EXCLUSIVE: Costs for lieutenant governor's Maui office soar

EXCLUSIVE: Costs for LG's Maui office soar

HONOLULU (HawaiiNewsNow) - When Shan Tsutsui became the first-ever Hawaii Lieutenant Governor to open a neighbor island satellite office, his initial funding request was for $317,000.

But since then, the costs have more than doubled to nearly $700,000.

Hawaii News Now has learned that the state sheriffs have budgeted another $276,000 to provide security for state government's No. 2 executive for his trips to Maui.

And last year, the state Legislature appropriated another $101,000 for staffing and office and travel expenses for the Maui office.

"Why can't those needs be met just as well from the island of Oahu," said Kelii Akina, President of the Grassroot Institute of Hawaii.

"It raises the question of how the money is being spent and what the purpose of that money is."

Tsutsui, whose family lives on Maui, said he uses the office to meet with community groups and Maui's political leaders. He believes the office is needed to provide the same services for neighbor islanders that Oahu residents enjoy.

"I think that the cost that's associated with that is a cost that I personally feel comfortable with," said Tsutsui, a former state Senate President.

"I don't believe it's too much."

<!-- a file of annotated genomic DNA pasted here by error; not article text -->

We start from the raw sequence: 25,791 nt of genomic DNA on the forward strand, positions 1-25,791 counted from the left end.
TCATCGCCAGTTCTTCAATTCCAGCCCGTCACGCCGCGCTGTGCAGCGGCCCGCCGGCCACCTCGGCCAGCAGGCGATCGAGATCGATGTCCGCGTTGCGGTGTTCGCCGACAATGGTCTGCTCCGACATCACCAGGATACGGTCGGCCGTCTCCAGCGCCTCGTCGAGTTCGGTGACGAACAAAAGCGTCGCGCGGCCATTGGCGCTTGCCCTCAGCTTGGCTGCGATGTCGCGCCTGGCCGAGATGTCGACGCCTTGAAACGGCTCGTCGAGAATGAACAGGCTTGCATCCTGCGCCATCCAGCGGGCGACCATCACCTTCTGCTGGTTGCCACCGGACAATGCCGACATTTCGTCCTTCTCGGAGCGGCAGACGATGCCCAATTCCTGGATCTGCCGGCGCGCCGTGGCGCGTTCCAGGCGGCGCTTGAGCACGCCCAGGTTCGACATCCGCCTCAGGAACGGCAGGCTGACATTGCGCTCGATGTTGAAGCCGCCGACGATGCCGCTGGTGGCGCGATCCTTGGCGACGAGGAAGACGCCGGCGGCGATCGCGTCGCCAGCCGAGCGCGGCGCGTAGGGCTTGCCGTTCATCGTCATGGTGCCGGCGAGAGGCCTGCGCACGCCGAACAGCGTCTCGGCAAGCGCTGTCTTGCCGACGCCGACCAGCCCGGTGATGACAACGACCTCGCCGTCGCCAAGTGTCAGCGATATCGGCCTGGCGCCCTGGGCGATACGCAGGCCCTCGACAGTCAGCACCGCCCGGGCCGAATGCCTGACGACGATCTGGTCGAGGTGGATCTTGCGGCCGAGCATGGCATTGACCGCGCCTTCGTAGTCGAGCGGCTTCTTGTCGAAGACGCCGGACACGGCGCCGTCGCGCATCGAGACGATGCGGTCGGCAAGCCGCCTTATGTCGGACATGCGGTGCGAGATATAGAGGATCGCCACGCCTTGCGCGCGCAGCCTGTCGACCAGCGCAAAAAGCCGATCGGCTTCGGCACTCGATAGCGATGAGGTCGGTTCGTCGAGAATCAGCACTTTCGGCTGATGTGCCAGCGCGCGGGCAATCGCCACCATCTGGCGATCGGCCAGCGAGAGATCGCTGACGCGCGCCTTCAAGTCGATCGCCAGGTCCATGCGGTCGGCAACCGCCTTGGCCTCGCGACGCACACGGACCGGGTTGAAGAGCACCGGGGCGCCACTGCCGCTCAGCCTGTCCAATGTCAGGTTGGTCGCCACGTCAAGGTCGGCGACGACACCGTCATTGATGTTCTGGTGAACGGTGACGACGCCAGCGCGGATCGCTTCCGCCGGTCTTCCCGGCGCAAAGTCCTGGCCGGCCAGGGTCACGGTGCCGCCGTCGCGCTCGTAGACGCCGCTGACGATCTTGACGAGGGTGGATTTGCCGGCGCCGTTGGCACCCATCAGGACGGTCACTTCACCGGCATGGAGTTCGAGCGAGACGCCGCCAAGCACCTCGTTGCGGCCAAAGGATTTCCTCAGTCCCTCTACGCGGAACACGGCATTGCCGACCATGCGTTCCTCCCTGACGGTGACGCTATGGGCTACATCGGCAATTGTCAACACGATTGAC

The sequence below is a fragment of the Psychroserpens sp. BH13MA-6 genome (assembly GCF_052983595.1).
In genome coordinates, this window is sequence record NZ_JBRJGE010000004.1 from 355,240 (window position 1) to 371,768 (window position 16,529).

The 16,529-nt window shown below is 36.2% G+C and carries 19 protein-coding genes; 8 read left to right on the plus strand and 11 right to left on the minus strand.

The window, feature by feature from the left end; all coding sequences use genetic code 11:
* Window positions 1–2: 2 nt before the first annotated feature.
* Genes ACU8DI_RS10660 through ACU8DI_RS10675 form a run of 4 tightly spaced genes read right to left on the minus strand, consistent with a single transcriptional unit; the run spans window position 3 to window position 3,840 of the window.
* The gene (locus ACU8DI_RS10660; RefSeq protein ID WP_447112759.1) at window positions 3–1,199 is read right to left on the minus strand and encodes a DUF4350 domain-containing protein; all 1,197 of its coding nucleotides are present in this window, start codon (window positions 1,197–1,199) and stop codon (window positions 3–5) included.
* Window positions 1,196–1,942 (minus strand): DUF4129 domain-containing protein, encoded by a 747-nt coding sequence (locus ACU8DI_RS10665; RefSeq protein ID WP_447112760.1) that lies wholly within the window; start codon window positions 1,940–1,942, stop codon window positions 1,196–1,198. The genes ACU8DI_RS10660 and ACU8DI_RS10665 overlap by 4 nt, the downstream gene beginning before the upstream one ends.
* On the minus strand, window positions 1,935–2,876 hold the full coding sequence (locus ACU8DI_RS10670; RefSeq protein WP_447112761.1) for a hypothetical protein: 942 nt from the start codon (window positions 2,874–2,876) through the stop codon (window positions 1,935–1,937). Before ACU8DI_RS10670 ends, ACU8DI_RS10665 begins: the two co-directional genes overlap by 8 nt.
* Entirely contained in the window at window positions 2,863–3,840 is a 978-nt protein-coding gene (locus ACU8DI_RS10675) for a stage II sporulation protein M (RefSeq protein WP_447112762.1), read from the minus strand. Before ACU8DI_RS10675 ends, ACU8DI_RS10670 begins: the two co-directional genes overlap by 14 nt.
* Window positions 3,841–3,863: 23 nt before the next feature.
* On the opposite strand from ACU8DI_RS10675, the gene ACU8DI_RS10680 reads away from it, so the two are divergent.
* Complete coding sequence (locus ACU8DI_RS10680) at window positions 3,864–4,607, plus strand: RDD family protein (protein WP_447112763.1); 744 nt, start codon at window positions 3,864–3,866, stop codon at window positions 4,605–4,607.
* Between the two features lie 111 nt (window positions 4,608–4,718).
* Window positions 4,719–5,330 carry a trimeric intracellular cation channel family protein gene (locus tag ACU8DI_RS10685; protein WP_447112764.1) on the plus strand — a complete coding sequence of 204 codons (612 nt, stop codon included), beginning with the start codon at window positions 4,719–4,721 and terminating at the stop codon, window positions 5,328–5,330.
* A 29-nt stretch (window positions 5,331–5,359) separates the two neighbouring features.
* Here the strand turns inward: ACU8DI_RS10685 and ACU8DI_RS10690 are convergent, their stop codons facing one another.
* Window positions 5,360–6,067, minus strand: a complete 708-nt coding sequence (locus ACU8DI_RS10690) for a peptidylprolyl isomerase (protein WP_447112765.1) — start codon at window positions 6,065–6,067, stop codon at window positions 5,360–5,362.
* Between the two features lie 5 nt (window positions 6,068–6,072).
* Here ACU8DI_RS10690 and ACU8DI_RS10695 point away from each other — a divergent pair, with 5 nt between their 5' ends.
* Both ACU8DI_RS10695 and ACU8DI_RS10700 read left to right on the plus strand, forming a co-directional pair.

A spokeswoman for Tsutsui could not say how many days he spends on Maui but confirmed that he doesn't personally serve Maui residents with traditional Secretary of State functions.

That's because his office hasn't been able to hire a Maui staffer due to budget constraints.

And that office, located in the state building in Kahului, doesn't even have its own phone lines installed.

Until recently, Tsutsui used a second Maui office in the nearby county building in Kahului, which the state rents for $1 a year.

Critics said the escalating costs could play a role in the closely contested Lt. Governor’s primary race. Tsutsui faces state Sen. Clayton Hee in the Aug. 9 Democratic primary.

"Whether or not that's needed by Lieutenant Governor, whether it's worth this much money, that's something voters will have a say on in the upcoming primary," said John Hart, Hawaii Pacific University Professor.

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